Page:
Bronchitis symptoms, such as wheezing, chest tightness and difficulty breathing associated with allergies are the result of allergy-induced asthma 3. Allergy induced asthma is the most common type of asthma in the United States, according to the Asthma and Allergy Foundation of America 1. Allergy-induced asthma is asthma that is triggered by certain allergens that cause an immune system reaction. Allergy-induced asthma causes the release of histamine in the body, resulting in inflammation and swelling in the airways. Some of the most common allergens that cause bronchitis symptoms with allergies are pet dander, mold, pollen and dust, according to National Jewish Health 2.
If you are experiencing serious medical symptoms, seek emergency treatment immediately.
Wheezing is the sound made by restricted breathing, according to MedlinePlus 4. Wheezing is a common result of inflamed airways. Wheezing can come on suddenly, go away on its own, get worse in the morning and at night, get worse when engaging in physical activity and may improve with the sue of bronchodilators. Wheezing is commonly harmless but could be a sign of the airways becoming severely swollen. In rare cases this can lead to lack of oxygen and result in a life-threatening situation. Talk to a doctor if someone experiences severe wheezing.
- Wheezing is the sound made by restricted breathing, according to MedlinePlus 4.
- Wheezing is commonly harmless but could be a sign of the airways becoming severely swollen.
Shortness of Breath
Allergies & Chest Congestion Symptoms
MayoClinic.com explains that the inflammation in the airways causes shortness of breath. Someone experiencing bronchitis symptoms with allergies may have difficulty taking a deep breath. This is typically treated with a corticosteroid inhaler, which works quickly to reduce swelling in the lungs. If someone turns blue in color while having difficulty breathing, call 911 for immediate medical attention.
- MayoClinic.com explains that the inflammation in the airways causes shortness of breath.
It is very common to experience a persistent cough during an allergy-induced asthma attack. Coughing can be dry or accompanied by mucus. A constant cough may be treated with over-the-counter cough suppressants, under a doctor’s supervision. If related to allergies, the cough may also be the result of postnasal drip, a condition where phlegm drips down the back of the throat from the sinus cavity.
- It is very common to experience a persistent cough during an allergy-induced asthma attack.
- A constant cough may be treated with over-the-counter cough suppressants, under a doctor’s supervision.
Other Allergy Symptoms
Bronchitis symptoms with allergies will be accompanied by other allergy symptoms, such as sneezing, watery eyes or nasal congestion, according to MayoClinic.com 3. If the only symptoms are bronchitis symptoms, the person may have viral or bacterial bronchitis. Only a doctor can properly diagnose the condition. Taking oral antihistamines will help reduce allergy symptoms but will not alleviate bronchitis symptoms cased by allergies. The most common drug used to treat both allergy-induced asthma and other allergies is corticosteroid in the form of an oral pill, inhaler or nasal spray 3.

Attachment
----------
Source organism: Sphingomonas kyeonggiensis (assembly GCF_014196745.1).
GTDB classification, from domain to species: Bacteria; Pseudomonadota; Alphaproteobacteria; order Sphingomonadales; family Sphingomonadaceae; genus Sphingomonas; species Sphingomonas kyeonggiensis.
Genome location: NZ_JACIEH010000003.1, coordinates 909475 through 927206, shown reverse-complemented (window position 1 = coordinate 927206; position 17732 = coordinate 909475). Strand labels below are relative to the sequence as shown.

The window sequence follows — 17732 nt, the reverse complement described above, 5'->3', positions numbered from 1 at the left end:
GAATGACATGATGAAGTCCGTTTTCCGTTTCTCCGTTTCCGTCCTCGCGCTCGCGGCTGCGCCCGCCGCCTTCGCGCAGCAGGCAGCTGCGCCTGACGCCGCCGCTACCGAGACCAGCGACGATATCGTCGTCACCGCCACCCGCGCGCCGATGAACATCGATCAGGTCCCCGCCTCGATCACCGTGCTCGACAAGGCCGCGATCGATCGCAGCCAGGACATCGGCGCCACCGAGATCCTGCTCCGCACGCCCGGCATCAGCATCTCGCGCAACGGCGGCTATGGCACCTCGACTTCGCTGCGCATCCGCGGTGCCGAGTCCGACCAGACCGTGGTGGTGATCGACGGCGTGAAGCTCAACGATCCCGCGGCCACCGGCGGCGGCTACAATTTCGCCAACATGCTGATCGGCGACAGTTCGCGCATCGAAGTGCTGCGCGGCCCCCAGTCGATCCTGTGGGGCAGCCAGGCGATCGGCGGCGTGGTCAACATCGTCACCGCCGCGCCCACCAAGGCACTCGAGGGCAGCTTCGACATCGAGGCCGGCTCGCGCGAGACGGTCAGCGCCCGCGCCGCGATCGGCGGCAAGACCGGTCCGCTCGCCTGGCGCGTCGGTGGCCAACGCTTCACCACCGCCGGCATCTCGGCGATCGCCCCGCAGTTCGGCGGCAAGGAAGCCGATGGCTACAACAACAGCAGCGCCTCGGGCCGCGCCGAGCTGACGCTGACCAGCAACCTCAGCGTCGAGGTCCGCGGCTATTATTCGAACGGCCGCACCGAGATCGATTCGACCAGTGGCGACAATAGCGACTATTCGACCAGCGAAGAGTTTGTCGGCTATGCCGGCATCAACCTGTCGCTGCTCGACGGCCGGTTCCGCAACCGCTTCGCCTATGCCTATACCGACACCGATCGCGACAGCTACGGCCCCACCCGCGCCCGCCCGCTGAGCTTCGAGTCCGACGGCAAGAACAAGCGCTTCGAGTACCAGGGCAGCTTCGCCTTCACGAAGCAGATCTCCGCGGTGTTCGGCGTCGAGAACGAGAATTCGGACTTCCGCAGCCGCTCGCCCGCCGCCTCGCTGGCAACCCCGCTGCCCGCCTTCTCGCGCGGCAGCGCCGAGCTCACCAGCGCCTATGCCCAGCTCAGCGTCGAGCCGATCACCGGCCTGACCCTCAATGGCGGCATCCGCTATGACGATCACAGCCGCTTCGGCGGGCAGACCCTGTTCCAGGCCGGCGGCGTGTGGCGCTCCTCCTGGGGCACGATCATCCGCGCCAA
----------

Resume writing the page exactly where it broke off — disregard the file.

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- Asthma and Allergy Foundation of America: Allergic Asthma
- National Jewish Health: Allergic Asthma
- MayoClinic.com: Allergies and Asthma
- MedlinePlus: Asthma
- National Heart, Lung, and Blood Institute. Bronchitis.
- Kinkade S, Long NA. Acute bronchitis. Am Fam Physician. 2016;94(7):560-565.
- BMJ Best Practice. Acute bronchitis. Updated April 7, 2020.
- Kudo M, Ishigatsubo Y, Aoki I. Pathology of asthma. Front Microbiol. 2013;4:263. doi:10.3389/fmicb.2013.00263
- Asthma and Allergy Foundation of America. Allergens and allergic asthma. Updated September 2015.
- Asthma and Allergy Foundation of America. Medicines can trigger asthma. Updated August 2018.
- Rosenberg SR, Kalhan R. Chronic bronchitis in chronic obstructive pulmonary disease. Magnifying why smoking Cessation still matters most. Ann Am Thorac Soc. 2016;13(7):999–1000. doi:10.1513/AnnalsATS.201605-360ED
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- Bonnie F, Marianna S, Suzanne L. Patient information series. Pulmonary function tests. Am J Respir Crit Care Med. 2014;189(10):P17-8. doi:10.1164/rccm.18910P17
- Rogliani P, Ora J, Puxeddu E, Cazzola M. Airflow obstruction: is it asthma or is it COPD?. Int J Chron Obstruct Pulmon Dis. 2016;11:3007-3013. doi:10.2147/COPD.S54927
- Albert RH. Diagnosis and treatment of acute bronchitis. Am Fam Physician. 2010;82(11):1345-50.
- Gatheral TL, Rushton A, Evans DJ, et al. Personalised asthma action plans for adults with asthma. Cochrane Database Syst Rev. 2017;4(4):CD011859. Published 2017 Apr 10. doi:10.1002/14651858.CD011859.pub2
- National Heart, Lung, and Blood Institute. Expert Panel Report 3 (EPR3): Guidelines for the Diagnosis and Management of Asthma.
Diane Marks started her writing career in 2010 and has been in health care administration for more than 30 years. She holds a registered nurse license from Citizens General Hospital School of Nursing, a Bachelor of Arts in health care education from California University of Pennsylvania and a Master of Science in health administration from the University of Pittsburgh.